BEETHOVEN: Symphonies No. 1, Op. 21 and No. 7 ,Op. 92 – Park Avenue Chamber Sym./ David Bernard – Park Ave. Ch. Sym. (4/26/13), 67:22 ****:
The major classical composers truly are immortal. I’m writing this on the 200th anniversary of the first performance of Beethoven’s Symphony No. 7. And I’m sure people will be enjoying the piece 200 and 2,000 years from now.
This is the third album of Beethoven symphonies by the Park Avenue Chamber Symphony Orchestra, and it pairs No. 7 with No. 1. The P.A.C.S. has now recorded them all except, strangely, No. 2. There is no indication, in the accompanying notes, nor on their web site where or when the recordings were made. But they are well done, with Maestro Bernard choosing specific, suitable tempi for each of the movements.
Beethoven (1770 – 1827) arrived in Vienna from Bonn at age 21, with sufficient reputation to have lessons with Haydn paid for by a patron. No doubt he would have approached Mozart with the same request had Mozart not died the previous year. Nevertheless, Beethoven’s first symphony sounds to my ears more like Mozart’s last rather than like any of Haydn’s.
Beethoven’s First Symphony was premiered, with his Second Piano Concerto, his Septet, and pieces by Haydn and Mozart, in a concert in Vienna on April 2, 1800, thus announcing his arrival in the centre of the musical universe. The first movement opens with a 12-bar “musical joke” and exhibits Beethoven’s melodic inventiveness throughout. The full breadth of orchestral instrumentation is on display in the second movement, but Maestro Bernard plays the Andante perhaps more slowly than Beethoven wished, and marked. The term Scherzo was not common at the time, but that’s what the third movement is. The fourth begins with another teasing joke, using scales here and throughout to build anticipation.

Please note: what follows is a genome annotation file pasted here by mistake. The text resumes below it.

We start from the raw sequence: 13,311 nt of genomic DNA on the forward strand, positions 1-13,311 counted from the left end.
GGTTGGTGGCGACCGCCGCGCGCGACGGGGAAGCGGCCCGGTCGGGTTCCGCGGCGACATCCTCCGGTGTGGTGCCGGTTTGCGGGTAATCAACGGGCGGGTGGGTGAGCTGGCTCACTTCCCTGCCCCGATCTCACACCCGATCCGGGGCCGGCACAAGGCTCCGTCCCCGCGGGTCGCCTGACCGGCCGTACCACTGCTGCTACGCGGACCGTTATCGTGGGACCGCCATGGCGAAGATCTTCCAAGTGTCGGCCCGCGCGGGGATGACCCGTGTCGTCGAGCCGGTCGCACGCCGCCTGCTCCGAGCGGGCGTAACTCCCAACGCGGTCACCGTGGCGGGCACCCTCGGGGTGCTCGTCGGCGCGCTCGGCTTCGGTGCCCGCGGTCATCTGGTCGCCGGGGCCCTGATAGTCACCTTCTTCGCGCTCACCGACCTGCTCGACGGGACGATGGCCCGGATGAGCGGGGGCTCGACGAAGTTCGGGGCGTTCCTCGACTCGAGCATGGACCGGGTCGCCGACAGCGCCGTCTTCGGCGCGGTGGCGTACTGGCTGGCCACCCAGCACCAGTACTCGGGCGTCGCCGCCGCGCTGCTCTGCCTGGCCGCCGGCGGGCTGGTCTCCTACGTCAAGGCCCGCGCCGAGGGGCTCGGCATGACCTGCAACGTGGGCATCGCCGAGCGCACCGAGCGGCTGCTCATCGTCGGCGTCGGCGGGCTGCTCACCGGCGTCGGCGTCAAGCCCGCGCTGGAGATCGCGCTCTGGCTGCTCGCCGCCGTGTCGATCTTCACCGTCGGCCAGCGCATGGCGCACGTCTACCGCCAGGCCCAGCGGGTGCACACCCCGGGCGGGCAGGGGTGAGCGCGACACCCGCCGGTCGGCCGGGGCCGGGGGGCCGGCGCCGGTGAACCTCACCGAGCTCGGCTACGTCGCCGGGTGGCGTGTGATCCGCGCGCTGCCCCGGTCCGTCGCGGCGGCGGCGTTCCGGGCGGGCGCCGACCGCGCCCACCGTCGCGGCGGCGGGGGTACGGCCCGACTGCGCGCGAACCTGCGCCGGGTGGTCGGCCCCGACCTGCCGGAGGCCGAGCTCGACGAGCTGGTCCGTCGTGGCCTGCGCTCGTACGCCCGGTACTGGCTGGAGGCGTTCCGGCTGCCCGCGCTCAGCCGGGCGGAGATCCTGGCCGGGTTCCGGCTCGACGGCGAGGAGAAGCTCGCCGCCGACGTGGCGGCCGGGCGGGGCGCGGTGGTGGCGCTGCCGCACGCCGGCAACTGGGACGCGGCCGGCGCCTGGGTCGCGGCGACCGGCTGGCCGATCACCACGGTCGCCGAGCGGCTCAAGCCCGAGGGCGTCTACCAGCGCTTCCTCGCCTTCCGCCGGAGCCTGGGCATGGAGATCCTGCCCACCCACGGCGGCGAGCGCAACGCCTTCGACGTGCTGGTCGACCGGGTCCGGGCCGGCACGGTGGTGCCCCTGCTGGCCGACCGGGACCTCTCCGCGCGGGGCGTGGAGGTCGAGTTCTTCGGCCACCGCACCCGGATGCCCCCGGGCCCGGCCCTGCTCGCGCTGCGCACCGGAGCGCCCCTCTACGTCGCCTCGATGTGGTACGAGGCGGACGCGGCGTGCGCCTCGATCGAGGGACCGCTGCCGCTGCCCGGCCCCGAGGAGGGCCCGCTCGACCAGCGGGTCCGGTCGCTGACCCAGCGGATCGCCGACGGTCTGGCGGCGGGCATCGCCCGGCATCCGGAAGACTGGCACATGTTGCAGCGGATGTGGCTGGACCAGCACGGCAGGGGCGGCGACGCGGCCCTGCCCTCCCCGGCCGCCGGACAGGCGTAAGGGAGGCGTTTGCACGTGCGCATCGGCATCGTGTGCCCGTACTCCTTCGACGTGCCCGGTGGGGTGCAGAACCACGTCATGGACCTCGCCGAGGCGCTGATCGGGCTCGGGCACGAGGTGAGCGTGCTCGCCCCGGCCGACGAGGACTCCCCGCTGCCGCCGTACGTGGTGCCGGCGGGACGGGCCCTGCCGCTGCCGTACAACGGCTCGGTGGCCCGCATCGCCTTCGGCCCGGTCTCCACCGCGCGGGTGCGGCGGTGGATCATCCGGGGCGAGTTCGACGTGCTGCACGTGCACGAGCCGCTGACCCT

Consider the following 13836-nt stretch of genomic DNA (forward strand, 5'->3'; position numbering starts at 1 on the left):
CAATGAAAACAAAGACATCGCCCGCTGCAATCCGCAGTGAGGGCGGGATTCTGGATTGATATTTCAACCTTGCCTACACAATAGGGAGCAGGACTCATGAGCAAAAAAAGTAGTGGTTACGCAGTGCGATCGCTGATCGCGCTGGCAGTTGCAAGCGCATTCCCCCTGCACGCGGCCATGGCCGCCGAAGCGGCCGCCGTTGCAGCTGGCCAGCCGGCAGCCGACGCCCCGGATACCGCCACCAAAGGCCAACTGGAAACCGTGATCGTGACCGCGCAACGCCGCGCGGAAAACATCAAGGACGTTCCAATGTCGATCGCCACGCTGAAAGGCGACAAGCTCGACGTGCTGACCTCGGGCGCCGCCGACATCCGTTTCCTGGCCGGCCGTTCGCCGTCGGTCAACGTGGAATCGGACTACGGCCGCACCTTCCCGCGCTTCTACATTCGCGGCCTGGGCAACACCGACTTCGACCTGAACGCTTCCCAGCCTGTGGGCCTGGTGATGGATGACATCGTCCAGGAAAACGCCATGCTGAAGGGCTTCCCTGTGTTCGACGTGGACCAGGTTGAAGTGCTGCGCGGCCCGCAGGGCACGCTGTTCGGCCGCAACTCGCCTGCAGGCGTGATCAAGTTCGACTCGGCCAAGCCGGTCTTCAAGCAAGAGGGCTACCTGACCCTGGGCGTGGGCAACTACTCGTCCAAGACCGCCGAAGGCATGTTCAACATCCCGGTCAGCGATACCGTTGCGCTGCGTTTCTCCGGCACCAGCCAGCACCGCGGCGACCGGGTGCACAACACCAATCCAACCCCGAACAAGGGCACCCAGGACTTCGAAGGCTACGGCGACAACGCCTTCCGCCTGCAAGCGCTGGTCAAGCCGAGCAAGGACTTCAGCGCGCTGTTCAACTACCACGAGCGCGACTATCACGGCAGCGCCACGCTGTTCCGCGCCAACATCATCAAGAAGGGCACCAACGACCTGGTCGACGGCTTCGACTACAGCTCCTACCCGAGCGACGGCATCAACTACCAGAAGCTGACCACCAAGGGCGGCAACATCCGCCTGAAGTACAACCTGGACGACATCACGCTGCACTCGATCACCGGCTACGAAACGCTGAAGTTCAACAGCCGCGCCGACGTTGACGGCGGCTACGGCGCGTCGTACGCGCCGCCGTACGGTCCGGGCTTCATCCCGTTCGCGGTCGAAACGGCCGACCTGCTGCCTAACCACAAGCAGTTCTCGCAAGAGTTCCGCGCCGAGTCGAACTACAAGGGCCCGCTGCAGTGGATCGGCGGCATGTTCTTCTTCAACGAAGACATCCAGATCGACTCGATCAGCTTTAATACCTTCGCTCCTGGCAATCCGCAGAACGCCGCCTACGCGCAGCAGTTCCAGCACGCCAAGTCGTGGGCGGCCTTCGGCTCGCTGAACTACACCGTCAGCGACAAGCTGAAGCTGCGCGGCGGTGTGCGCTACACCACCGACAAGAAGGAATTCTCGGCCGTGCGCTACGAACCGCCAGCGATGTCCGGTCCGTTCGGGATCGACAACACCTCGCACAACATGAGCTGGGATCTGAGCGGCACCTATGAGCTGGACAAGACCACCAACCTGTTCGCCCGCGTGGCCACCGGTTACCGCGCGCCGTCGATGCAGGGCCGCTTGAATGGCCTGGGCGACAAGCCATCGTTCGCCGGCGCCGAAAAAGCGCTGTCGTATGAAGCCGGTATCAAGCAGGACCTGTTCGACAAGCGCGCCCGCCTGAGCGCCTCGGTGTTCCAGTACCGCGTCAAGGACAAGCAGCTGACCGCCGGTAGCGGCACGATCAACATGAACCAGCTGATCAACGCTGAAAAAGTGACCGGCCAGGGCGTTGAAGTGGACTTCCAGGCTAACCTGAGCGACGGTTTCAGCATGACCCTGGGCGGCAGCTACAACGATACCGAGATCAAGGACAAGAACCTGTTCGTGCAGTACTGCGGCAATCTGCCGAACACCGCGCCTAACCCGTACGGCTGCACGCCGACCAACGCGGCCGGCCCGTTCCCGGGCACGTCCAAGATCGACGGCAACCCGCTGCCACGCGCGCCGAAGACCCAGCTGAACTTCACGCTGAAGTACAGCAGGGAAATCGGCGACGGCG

The only problem I found with this recording is one of editing rather than performance. There is a very short time, barely a second, between the end of the First Symphony and the first note of the Seventh. And if any note in all of classical music needs “space” it is that first one. Even the notes refer to “an unbearable sense of anticipation”, completely lost by starting the first movement too soon. [A few labels seem to be guilty of this same problem; don’t know why…Ed.]
The Seventh Symphony has been called Beethoven’s “most dance-like” and begins with a two-part first movement – Poco sostenuto – with the long ascending scales again, and Vivace with wild dance rhythms which, upon hearing, Carl Maria von Weber declared to have been composed by one “fit for a madhouse”. The second movement is a dirge with variations, and the third is a wonderful scherzo labeled Presto.The symphony closes with, as commentator Donald Tovey has described, “Bacchic fury” including an extremely rare use of the fortississimo or triple-f dynamic marking. Maestro Bernard sets a rousing pace for this finale.
The Seventh Symphony was completed in 1812 but not premiered until more than a year later. It was one of many periods of emotional upheaval in Beethoven’s life. Health matters bothered him, his deafness most of all. He was fighting a custody battle for his nephew, and he had just begun correspondence with the “Immortal Beloved”. A long-anticipated meeting with Goethe occurred and after it, Goethe wrote “His talent amazed me; unfortunately he is an utterly untamed personality, who is not altogether wrong in holding the world to be detestable but surely does not make it any more enjoyable for himself or others by his attitude. He is easily excused, on the other hand, and much to be pitied, as his hearing is leaving him, which perhaps mars the musical part of his nature less than the social.”
David Bernard has won competitions and awards for his conducting, and we hear his spirit and precision with a small orchestra to good effect here. The album is worth acquiring to round out a collection of Beethoven symphonies.
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